David’s inspired words also caught my attention:  “The God of Israel said, The Rock of Israel spoke to me:  ‘He who rules over men must be just, ruling in the fear of God’” (2 Sa. 23:3).  Solomon wrote something similar:  “It is an abomination for kings to commit wickedness, for a throne is established by righteousness” (Pr. 16:12).  God wants men who are just, righteous, and who fear him to rule over nations.  My initial reaction to this was to wonder if I could only vote for faithful New Testament Christians since only we by the blood of Christ are completely justified and righteous…until I saw that the Bible also spoke of non-Christians possessing these attributes to a lesser degree (cf. Mt. 13:17; Ac. 10:1-2, 7, 22).  I concluded that I could follow God’s parameters if I supported a candidate who, as best as I could tell, showed by the fruits or evidences of his personal and political life that he was just, righteous, and feared God (cf. Mt. 7:16-18).  Any candidate whose personal life, personality, and policy positions were proven to be unrepentantly ungodly could not receive my support if I was to truly heed Matthew 6:33, 1 Timothy 4:12, Psalms 118:8 and 146:3, 2 Samuel 23:3, and Proverbs 16:12…no matter how much they promised to make my own life and the country better.

As I continued to study, I noted with interest how little the Bible had to say about the pros and cons of various domestic and foreign policy philosophies which held such prominence in what people looked for in candidates.  I couldn’t find guidance on which specific economic, educational, healthcare, or foreign policies God would endorse.  Rather, I found that God would rather his followers live in an impoverished nation which was rich in righteousness instead of a wealthy, unrighteous nation (Pr. 16:8).  I also saw that he was looking for leaders who surrounded themselves with wise counselors whose advice they would be willing to heed (Pr. 25:5; 29:2; cf. 1 Ki. 12:6-15), men and women who were tough on crime and evildoers (Pr. 20:8, 26; Ro. 13:3-4) and who would not oppress the poor while also refusing to enable the lazy (Pr. 28:15; 29:14; 31:9; cf. 2 Th. 3:10).

Thus, I realized that if I was to put God’s righteousness first in the voting booth, a candidate’s positions on promoting what God calls righteous in our nation would have to matter more to me than their domestic, economic, and foreign policies per se.  All my life, the killing of innocents in the womb and the legitimizing of the abomination of homosexuality have been matters of governmental policy.  Both have been promoted and fought to be further legitimized, by various candidates, even though God condemns both (Ps. 139:13-16;  Ro. 9:11-13; Ez. 18:1-20; Pr. 6:16-17; Mt. 19:4; Ro. 1:26-28; 1 Co. 6:9-10).  In addition, I’ve seen candidates excuse away or defend certain crimes and criminals, candidates who themselves have oppressed the poor and needy or have promoted policies which do the same, while also enabling the lazy to continue to avoid honest work.  Keeping Jesus’ and James’ admonitions to heed all of God’s will in mind (Mt. 23:23b; Ja. 2:10-11), I realized that I could not support a candidate unless I could see that they were making an honest effort to promote and defend God’s righteousness in all of these areas and  humbly listen to wise counselors who upheld the same.  This would have to be top priority, more important than any attractive promises about healthcare, education, foreign policy, taxes, and the like.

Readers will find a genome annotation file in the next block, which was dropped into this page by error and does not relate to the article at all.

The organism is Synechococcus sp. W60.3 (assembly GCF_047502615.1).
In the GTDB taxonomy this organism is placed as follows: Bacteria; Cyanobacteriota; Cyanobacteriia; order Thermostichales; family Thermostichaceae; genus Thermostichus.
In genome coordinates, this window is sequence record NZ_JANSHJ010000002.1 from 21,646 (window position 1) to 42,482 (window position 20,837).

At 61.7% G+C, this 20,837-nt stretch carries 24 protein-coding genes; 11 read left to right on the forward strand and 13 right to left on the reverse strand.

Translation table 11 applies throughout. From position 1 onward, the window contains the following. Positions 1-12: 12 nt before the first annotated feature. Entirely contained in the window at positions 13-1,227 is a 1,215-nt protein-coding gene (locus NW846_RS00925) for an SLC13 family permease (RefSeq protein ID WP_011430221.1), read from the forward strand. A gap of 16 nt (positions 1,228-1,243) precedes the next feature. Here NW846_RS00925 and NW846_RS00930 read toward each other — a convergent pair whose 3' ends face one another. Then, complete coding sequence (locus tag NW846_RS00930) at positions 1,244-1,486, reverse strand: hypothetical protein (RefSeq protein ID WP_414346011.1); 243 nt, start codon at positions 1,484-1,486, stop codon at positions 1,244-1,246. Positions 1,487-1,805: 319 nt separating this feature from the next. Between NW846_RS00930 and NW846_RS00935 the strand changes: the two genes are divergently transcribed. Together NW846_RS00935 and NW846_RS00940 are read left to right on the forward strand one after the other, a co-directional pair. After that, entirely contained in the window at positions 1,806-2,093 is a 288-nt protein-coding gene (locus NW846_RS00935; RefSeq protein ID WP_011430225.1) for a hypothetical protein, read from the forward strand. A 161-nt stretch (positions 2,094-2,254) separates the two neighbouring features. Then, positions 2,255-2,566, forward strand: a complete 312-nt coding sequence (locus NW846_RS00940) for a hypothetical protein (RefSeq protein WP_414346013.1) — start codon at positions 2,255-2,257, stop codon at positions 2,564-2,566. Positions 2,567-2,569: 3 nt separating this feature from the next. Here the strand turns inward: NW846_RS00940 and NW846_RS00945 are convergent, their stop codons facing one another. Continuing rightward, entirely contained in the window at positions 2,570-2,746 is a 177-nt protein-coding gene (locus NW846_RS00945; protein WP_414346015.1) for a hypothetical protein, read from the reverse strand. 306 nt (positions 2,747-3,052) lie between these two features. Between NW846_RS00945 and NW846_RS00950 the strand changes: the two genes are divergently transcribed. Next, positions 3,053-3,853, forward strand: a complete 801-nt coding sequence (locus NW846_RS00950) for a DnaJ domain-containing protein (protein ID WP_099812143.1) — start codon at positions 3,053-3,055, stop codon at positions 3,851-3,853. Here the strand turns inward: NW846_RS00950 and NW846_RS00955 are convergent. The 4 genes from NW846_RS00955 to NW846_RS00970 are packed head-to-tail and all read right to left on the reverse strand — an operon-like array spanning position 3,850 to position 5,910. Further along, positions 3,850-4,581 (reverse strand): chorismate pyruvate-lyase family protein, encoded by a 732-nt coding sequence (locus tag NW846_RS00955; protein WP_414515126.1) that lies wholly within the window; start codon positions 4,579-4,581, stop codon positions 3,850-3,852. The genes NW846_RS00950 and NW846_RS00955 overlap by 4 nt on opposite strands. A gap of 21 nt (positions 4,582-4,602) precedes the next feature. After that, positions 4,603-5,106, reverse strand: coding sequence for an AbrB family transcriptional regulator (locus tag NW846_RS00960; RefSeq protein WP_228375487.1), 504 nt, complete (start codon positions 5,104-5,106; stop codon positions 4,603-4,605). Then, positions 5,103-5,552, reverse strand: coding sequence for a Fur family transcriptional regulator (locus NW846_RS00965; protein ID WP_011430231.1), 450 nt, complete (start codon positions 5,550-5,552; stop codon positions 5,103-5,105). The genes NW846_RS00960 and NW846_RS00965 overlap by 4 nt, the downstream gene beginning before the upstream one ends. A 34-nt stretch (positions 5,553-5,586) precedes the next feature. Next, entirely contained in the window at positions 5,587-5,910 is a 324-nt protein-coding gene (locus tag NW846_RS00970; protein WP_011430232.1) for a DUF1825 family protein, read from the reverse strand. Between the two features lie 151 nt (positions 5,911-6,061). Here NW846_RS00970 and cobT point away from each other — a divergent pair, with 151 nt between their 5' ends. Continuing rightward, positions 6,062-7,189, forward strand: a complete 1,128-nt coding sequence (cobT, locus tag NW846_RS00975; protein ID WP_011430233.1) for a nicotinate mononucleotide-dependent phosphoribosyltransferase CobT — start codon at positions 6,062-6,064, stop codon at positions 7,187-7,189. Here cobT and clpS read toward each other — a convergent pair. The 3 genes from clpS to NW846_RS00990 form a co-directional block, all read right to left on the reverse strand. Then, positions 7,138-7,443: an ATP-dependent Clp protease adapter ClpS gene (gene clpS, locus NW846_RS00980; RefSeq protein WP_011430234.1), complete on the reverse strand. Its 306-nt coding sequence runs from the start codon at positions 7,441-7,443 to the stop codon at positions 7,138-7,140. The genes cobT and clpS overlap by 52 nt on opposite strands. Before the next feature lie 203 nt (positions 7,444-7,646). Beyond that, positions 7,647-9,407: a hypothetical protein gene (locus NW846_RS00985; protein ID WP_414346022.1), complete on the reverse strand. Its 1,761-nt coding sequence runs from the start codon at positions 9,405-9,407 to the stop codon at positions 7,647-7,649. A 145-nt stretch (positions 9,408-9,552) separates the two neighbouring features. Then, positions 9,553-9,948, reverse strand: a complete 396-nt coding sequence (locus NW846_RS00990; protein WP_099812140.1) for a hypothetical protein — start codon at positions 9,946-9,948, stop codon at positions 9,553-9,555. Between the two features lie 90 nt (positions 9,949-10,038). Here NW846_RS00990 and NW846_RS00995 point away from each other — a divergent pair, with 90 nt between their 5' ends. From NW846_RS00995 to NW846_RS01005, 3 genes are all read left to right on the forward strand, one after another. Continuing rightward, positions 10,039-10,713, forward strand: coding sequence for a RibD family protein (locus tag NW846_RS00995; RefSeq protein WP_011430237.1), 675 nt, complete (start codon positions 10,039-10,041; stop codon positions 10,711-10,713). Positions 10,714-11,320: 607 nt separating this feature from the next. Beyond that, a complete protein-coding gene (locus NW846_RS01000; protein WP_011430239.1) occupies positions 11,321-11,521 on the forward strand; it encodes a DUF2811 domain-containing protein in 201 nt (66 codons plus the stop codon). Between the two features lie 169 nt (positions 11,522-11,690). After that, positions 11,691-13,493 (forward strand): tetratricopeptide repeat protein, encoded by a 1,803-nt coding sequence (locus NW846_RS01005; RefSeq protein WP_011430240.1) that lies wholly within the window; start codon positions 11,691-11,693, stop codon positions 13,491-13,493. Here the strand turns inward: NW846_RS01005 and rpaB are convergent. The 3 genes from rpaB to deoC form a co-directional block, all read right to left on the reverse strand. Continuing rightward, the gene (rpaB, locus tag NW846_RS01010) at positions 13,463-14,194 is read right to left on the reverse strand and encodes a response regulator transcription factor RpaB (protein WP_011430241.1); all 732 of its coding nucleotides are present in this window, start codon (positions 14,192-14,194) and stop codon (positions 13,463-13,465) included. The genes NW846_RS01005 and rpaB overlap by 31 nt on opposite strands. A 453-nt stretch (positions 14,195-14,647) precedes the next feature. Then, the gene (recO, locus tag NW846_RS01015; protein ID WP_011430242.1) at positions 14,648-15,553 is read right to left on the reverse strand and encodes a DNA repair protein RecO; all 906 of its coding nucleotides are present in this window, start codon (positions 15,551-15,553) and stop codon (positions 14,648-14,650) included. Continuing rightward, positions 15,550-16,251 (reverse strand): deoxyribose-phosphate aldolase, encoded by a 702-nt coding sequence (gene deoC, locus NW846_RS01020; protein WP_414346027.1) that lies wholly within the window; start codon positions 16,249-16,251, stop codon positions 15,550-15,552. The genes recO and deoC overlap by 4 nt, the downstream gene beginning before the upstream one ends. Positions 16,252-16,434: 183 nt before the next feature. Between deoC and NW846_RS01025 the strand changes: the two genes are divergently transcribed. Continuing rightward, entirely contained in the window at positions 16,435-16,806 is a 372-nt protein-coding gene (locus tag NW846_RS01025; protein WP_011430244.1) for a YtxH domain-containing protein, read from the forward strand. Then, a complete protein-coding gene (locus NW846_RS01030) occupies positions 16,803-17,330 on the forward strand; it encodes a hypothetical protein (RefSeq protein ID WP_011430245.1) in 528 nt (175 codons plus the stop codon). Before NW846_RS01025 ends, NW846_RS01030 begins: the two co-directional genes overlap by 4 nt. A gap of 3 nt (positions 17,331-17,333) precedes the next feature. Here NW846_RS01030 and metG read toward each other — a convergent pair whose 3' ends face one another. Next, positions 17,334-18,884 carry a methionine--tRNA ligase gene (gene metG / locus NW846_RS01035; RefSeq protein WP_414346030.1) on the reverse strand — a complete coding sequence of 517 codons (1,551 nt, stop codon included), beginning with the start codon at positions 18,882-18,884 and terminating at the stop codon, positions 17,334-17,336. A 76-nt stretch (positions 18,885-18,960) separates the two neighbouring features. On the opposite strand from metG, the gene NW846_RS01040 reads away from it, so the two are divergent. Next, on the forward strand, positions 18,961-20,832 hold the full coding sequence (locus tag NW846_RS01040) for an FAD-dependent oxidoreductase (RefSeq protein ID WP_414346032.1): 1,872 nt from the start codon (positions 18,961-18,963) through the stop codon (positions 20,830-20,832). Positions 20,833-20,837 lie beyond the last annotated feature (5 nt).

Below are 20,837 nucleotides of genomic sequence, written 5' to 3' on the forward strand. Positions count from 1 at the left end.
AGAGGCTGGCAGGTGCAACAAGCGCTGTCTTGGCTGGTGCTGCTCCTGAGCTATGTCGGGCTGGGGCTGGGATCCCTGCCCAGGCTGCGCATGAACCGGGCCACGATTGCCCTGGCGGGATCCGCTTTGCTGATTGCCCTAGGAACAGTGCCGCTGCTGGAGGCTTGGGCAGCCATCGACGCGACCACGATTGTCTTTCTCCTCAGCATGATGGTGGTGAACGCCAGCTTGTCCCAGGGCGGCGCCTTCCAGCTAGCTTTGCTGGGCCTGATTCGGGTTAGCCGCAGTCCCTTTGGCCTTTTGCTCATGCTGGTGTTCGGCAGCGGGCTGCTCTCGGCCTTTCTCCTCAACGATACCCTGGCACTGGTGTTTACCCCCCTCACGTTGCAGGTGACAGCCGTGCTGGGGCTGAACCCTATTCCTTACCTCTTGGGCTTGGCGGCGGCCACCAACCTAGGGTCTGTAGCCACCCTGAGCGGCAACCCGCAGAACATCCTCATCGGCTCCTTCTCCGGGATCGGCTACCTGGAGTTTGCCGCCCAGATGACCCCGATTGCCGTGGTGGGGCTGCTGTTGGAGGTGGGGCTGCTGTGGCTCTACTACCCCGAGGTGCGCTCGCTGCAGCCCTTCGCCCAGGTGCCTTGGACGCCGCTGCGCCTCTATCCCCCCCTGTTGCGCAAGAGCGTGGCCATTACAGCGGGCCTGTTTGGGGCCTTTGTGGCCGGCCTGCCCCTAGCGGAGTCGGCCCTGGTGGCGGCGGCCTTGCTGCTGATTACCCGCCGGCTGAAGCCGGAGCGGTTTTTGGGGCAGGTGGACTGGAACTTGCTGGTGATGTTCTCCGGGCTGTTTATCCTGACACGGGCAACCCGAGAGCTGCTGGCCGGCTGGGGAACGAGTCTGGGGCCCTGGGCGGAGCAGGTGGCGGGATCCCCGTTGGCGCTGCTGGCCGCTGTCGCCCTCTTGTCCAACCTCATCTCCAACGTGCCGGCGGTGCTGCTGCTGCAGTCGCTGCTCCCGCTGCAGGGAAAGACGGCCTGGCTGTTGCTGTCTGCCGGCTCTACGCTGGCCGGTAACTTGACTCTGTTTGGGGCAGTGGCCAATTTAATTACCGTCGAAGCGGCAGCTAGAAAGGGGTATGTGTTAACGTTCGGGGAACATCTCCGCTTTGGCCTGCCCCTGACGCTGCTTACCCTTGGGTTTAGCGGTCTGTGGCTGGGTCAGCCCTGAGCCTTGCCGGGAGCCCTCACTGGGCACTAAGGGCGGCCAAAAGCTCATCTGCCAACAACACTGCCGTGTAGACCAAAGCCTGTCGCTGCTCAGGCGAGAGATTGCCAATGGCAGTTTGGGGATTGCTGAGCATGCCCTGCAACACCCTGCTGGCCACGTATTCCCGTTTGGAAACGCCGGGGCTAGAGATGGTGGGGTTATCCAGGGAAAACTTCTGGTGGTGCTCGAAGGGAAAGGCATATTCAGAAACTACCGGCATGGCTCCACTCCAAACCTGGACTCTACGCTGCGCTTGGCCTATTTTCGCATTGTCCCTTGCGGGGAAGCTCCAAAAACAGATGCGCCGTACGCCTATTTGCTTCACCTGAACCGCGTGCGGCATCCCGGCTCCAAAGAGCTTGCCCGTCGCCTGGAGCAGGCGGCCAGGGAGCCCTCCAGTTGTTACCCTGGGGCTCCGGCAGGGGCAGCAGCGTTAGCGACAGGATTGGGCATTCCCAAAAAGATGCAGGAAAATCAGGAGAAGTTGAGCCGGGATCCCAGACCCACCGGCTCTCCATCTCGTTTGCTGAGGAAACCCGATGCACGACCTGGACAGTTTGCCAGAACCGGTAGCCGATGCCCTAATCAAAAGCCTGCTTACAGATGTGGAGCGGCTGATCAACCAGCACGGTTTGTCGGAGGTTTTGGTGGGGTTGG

The last biblical truth I found was that God ultimately decides who will rule America (Da. 2:21; 4:17, 32, 34-35; 1 Ti. 6:15; Re. 1:5; cf. Ro. 13:1ff).  If it is his will that an ungodly person rule our country, he will make that happen and, as Habakkuk also taught me, will do so likely to punish our country in an effort to bring us back to him (Hab. 1:1-11).  Since righteousness exalts a nation and God abhors evil rulers (Pr. 14:34; 16:12), the only reason he would allow an evil ruler is to bring a nation low in order to motivate it to come back to him (cf. He. 12:5-11).

Normally as far as I can tell, there has always been at least one candidate who has come across both personally and in the policies he promotes as just and fearing God.  This year is different.  For the first time in my adult life, it is generally agreed in both religious and secular circles that both major candidates are personally abhorrent by biblical standards, and both promote various ungodly policies.  Both have recently been under investigation for wrongdoing.  Both are well known for personally saying and acting both publicly and privately in ways that are extremely ungodly.  Still, both are loudly supported by those who wear the name of Christ…and the lost in the world are noticing.  Social media and the blogosphere show that many  are turned off to Christianity by what they (correctly) perceive to be our inconsistency.